31 May 2009

The Northrop Gamma started out in 1933 as a private venture involving the latest advances in structural techniques that influenced later generations of aircraft. Later to be designated the A-17, the last military version to bear the name Gamma was the Gamma 5. Only three were built before Northrop switched over production the A-17.

The first Gamma 5 was sold with US government approval to Japan in October 1935. Shipped to Japan the following month, it was evaluated by both Mitsubishi and Nakajima on behalf of the Imperial Japanese Navy and designated the BXN1.

The third Gamma 5 was shipped (again with US government approval) to the Imperial Japanese Navy and designated by the IJN as the BXN2. It was then turned over to Nakajima for further evaluation and is believe to have influenced the design of the Nakajima B5N "Kate" torpedo bomber.

Source: Aerospace Modeler Magazine, No. 7/Summer 2007. "The Northrop Military Gamma Family: Part 1" by Geoff Hays, p36.

29 May 2009

The Air Force Space Command was formed in September 1982 initially responsible for space monitoring and space-related activities connected with the defense of the United States and Canada. In 1993 the ICBM force passed from the Air Combat Command to the Space Command and since then AFSPC has been responsible for the ICBM nuclear deterrent force, the early warning of ballistic missile launches, the launch and operation of military satellites (including the GPS constellation) and worldwide space surveillance.

But the only manned aircraft assigned to the Air Force Space Command are approximately 26 Bell UH-1Ns assigned to three Flights to fly launch crews to ICBM missile silos and transport security teams to ICBM sites. The three Flights are based at three Air Force bases of the 20th Air Force, the operating AF for the ICBM force- Francis E. Warren AFB, Wyoming (tail code "FE"), Minot AFB, North Dakota ("MT"), and Malmstrom AFB, Montana ("MT"). A fourth Flight of UH-1s is based at Vandenberg AFB ("HV") to support missile and space launch activities.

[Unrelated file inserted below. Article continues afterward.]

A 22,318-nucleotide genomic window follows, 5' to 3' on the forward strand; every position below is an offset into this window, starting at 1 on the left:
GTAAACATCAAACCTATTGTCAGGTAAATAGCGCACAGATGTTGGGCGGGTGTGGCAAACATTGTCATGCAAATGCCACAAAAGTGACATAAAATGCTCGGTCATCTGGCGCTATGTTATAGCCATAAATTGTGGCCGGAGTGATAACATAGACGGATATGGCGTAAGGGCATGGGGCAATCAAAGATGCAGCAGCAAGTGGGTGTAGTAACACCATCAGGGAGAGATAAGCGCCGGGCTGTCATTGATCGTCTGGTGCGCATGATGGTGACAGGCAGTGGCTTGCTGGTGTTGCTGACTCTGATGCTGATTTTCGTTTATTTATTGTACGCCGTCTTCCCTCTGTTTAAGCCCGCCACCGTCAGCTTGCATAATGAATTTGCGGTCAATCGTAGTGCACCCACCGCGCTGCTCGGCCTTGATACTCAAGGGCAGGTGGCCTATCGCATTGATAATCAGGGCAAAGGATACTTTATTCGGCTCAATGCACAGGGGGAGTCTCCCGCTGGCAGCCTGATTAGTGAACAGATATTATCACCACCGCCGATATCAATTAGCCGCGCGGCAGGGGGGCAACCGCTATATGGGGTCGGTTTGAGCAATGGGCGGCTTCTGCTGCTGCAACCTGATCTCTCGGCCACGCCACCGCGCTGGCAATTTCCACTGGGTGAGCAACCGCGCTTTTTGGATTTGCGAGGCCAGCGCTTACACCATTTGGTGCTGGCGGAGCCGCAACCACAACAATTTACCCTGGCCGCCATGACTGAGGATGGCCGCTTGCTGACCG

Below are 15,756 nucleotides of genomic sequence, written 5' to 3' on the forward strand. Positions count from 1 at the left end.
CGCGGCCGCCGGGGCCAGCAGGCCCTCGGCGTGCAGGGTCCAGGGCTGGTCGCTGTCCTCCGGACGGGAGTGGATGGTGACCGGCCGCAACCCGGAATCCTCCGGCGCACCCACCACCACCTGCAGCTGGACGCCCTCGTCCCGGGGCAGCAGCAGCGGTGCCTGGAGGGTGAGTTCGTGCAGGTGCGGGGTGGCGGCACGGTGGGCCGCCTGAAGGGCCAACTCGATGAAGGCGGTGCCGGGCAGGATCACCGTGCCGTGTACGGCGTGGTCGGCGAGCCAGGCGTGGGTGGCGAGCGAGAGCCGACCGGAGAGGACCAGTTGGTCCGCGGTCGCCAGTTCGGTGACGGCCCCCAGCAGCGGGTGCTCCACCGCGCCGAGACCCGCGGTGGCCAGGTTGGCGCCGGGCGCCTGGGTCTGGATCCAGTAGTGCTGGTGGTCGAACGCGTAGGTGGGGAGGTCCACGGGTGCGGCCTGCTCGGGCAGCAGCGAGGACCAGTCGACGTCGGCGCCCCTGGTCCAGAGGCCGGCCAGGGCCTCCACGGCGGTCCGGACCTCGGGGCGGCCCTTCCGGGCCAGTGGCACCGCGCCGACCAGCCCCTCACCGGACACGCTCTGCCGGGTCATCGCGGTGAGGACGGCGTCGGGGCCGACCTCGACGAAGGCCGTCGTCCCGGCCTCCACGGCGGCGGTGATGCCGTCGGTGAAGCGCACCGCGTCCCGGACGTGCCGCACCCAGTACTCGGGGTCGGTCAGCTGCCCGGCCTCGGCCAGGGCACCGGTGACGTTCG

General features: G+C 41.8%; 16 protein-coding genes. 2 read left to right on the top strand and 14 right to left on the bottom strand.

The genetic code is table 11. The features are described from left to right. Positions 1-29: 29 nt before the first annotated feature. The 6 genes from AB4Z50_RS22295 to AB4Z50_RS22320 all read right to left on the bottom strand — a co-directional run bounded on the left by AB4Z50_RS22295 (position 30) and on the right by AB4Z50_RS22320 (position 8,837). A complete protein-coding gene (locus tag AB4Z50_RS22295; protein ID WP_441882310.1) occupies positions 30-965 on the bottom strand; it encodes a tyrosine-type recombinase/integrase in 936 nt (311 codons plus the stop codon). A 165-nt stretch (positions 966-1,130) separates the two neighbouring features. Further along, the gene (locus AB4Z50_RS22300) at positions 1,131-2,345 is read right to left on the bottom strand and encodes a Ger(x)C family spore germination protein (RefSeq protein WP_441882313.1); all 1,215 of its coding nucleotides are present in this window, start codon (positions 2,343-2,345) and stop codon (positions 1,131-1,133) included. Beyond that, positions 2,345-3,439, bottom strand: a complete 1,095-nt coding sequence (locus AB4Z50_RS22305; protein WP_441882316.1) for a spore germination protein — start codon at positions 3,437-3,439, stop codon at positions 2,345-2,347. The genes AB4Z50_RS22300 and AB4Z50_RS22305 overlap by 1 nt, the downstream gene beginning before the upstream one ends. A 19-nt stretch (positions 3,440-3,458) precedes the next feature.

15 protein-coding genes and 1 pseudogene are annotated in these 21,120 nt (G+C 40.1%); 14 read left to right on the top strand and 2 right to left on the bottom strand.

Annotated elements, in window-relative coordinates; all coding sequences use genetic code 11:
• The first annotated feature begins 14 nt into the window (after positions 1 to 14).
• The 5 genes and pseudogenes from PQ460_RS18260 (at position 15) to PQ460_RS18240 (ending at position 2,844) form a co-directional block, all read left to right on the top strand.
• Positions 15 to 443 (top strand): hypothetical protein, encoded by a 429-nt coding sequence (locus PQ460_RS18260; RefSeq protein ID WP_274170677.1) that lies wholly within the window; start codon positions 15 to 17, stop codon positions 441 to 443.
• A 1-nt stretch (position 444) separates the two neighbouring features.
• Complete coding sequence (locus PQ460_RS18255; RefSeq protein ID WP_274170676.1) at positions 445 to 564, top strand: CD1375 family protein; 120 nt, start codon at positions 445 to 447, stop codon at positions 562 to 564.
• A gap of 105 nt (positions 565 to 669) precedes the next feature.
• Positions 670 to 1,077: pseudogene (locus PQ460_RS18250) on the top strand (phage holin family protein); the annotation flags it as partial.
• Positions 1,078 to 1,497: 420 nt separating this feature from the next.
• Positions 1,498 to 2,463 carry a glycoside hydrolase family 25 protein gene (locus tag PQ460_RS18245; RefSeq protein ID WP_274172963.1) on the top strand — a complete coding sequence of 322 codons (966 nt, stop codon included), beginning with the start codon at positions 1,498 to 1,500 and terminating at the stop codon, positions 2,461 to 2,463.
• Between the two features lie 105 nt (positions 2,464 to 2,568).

Source: US Air Force: The New Century by Bob Archer. Midland Publishing, 2000, p29.

07 May 2009

In terms of revenue, the current helicopter industry leader is Eurocopter with over $6 billion in revenue in 2008. The number two spot is surprising given their past labor and financial problems- Sikorsky with over $5 billion in revenue. The remaining three spots in descending order based on revenue for 2008:

#3: AgustaWestland (previously the #2 leader until passed by Sikorsky in 2006)- over $4 billion.

#4: Boeing - over $3 billion in revenue.

#5: Bell Helicopter - just under $3 billion.

Since 2003 all of the above companies have experienced a growth in revenue. The companies' rankings in 2003 in descending order were Eurocopter, AgustaWestland, Boeing, Sikorsky, and Bell.

Source: Aviation Week and Space Technology, May 4, 2009. "Worst to First" by Joseph Anselmo, p49.

03 May 2009

One of the more unusual operators of the Convair F-102 Delta Dagger interceptor was the Federal Aviation Administration. From June to December of 1970, the USAF loaned an F-102 to the FAA who operated it with the registration number N300. It was assigned to provide data that would be used to develop takeoff airworthiness standards for the planned American SST as well as US certification of the Concorde. Equipped with a tail skid to limit takeoff rotation to angles and runway lengths more appropriate to the supersonic transports, N300 was flown by FAA pilot Robert LeSuer from Edwards AFB.

The data collected by N300 would be used to define the operating rules for Concorde operations in the United States. Upon completion of its program, the aircraft was retired to Davis-Monthan AFB's boneyard.

Source: Warpaint Series No. 64: Convair F-102 Delta Dagger by Terry Panopalis. Warpaint Books, p39.

02 May 2009

The first generation of UAVs had their start with Leigh Dugmore Denny, a Hollywood actor with Paramount Studios. Denny had a passion for radio-controlled aircraft and even opened a hobby shop on Hollywood Boulevard. In 1934 he founded Denny Industries to build RC model planes and quickly realized that there would be military potential for his models. The following year he founded Radioplane Company and would later secure a large contract to build aerial targets during the Second World War.

In 1952 Radioplane was acquired by Northrop and became the Radioplane Division and by the 1960s, it would be renamed the Ventura Division of Northrop, still engaged in the manufacture of UAV aircraft. In 1968, the year after Denny passed away, the Ventura Division delivered the first MQM-74/BQM-74 Chukar to the US Navy. By the time of Operation Iraqi Freedom, over 5000 Chukar UAVs had been built. Some were even used in Desert Storm as well as Iraqi Freedom to lay chaff corridors for inbound strike aircraft.

Source: Attack of the Drones: A History of Unmanned Aerial Combat by Bill Yenne. Zenith Press, 2004, p15-31.